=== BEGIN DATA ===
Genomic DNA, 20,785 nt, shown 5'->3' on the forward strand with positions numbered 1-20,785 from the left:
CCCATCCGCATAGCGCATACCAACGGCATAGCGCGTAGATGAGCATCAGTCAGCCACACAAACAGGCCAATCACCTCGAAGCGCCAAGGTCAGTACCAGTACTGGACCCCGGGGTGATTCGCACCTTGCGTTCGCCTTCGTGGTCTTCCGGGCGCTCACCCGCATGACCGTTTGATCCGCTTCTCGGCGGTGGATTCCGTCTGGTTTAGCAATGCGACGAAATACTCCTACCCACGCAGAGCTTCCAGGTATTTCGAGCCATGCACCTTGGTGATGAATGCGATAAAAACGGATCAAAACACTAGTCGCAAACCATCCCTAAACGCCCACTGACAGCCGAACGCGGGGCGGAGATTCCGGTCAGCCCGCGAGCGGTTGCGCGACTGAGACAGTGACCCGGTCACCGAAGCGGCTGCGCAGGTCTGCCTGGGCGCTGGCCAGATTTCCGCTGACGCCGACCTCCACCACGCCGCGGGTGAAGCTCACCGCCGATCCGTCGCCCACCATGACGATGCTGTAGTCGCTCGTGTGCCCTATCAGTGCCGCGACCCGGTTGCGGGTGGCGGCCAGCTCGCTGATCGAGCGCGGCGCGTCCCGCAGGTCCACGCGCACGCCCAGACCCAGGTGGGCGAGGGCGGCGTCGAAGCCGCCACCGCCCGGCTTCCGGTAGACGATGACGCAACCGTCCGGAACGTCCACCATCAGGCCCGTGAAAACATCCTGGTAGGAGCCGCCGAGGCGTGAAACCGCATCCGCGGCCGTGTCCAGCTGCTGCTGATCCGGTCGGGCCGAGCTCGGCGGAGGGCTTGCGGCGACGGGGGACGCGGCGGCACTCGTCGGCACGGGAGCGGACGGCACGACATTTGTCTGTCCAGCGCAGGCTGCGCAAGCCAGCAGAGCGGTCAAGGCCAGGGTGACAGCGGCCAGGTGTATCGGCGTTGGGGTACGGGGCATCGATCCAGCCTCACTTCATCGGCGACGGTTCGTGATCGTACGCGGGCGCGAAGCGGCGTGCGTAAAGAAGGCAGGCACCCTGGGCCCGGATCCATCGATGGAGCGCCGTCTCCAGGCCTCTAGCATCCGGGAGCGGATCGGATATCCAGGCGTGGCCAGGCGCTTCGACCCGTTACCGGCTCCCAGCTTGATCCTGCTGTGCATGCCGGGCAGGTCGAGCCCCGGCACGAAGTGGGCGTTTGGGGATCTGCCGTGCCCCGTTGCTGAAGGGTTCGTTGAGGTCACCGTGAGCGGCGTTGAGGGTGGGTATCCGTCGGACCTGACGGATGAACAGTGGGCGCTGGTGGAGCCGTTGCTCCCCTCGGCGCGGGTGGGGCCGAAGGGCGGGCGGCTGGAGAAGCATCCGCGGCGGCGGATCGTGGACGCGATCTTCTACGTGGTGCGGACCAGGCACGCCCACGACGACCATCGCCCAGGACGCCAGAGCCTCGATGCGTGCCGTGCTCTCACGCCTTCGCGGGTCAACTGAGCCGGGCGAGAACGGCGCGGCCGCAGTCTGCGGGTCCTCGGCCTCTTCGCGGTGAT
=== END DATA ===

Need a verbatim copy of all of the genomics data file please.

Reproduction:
Genomic DNA, 20,785 nt, shown 5'->3' on the forward strand with positions numbered 1-20,785 from the left:
CCCATCCGCATAGCGCATACCAACGGCATAGCGCGTAGATGAGCATCAGTCAGCCACACAAACAGGCCAATCACCTCGAAGCGCCAAGGTCAGTACCAGTACTGGACCCCGGGGTGATTCGCACCTTGCGTTCGCCTTCGTGGTCTTCCGGGCGCTCACCCGCATGACCGTTTGATCCGCTTCTCGGCGGTGGATTCCGTCTGGTTTAGCAATGCGACGAAATACTCCTACCCACGCAGAGCTTCCAGGTATTTCGAGCCATGCACCTTGGTGATGAATGCGATAAAAACGGATCAAAACACTAGTCGCAAACCATCCCTAAACGCCCACTGACAGCCGAACGCGGGGCGGAGATTCCGGTCAGCCCGCGAGCGGTTGCGCGACTGAGACAGTGACCCGGTCACCGAAGCGGCTGCGCAGGTCTGCCTGGGCGCTGGCCAGATTTCCGCTGACGCCGACCTCCACCACGCCGCGGGTGAAGCTCACCGCCGATCCGTCGCCCACCATGACGATGCTGTAGTCGCTCGTGTGCCCTATCAGTGCCGCGACCCGGTTGCGGGTGGCGGCCAGCTCGCTGATCGAGCGCGGCGCGTCCCGCAGGTCCACGCGCACGCCCAGACCCAGGTGGGCGAGGGCGGCGTCGAAGCCGCCACCGCCCGGCTTCCGGTAGACGATGACGCAACCGTCCGGAACGTCCACCATCAGGCCCGTGAAAACATCCTGGTAGGAGCCGCCGAGGCGTGAAACCGCATCCGCGGCCGTGTCCAGCTGCTGCTGATCCGGTCGGGCCGAGCTCGGCGGAGGGCTTGCGGCGACGGGGGACGCGGCGGCACTCGTCGGCACGGGAGCGGACGGCACGACATTTGTCTGTCCAGCGCAGGCTGCGCAAGCCAGCAGAGCGGTCAAGGCCAGGGTGACAGCGGCCAGGTGTATCGGCGTTGGGGTACGGGGCATCGATCCAGCCTCACTTCATCGGCGACGGTTCGTGATCGTACGCGGGCGCGAAGCGGCGTGCGTAAAGAAGGCAGGCACCCTGGGCCCGGATCCATCGATGGAGCGCCGTCTCCAGGCCTCTAGCATCCGGGAGCGGATCGGATATCCAGGCGTGGCCAGGCGCTTCGACCCGTTACCGGCTCCCAGCTTGATCCTGCTGTGCATGCCGGGCAGGTCGAGCCCCGGCACGAAGTGGGCGTTTGGGGATCTGCCGTGCCCCGTTGCTGAAGGGTTCGTTGAGGTCACCGTGAGCGGCGTTGAGGGTGGGTATCCGTCGGACCTGACGGATGAACAGTGGGCGCTGGTGGAGCCGTTGCTCCCCTCGGCGCGGGTGGGGCCGAAGGGCGGGCGGCTGGAGAAGCATCCGCGGCGGCGGATCGTGGACGCGATCTTCTACGTGGTGCGGACCAGGCACGCCCACGACGACCATCGCCCAGGACGCCAGAGCCTCGATGCGTGCCGTGCTCTCACGCCTTCGCGGGTCAACTGAGCCGGGCGAGAACGGCGCGGCCGCAGTCTGCGGGTCCTCGGCCTCTTCGCGGTGAT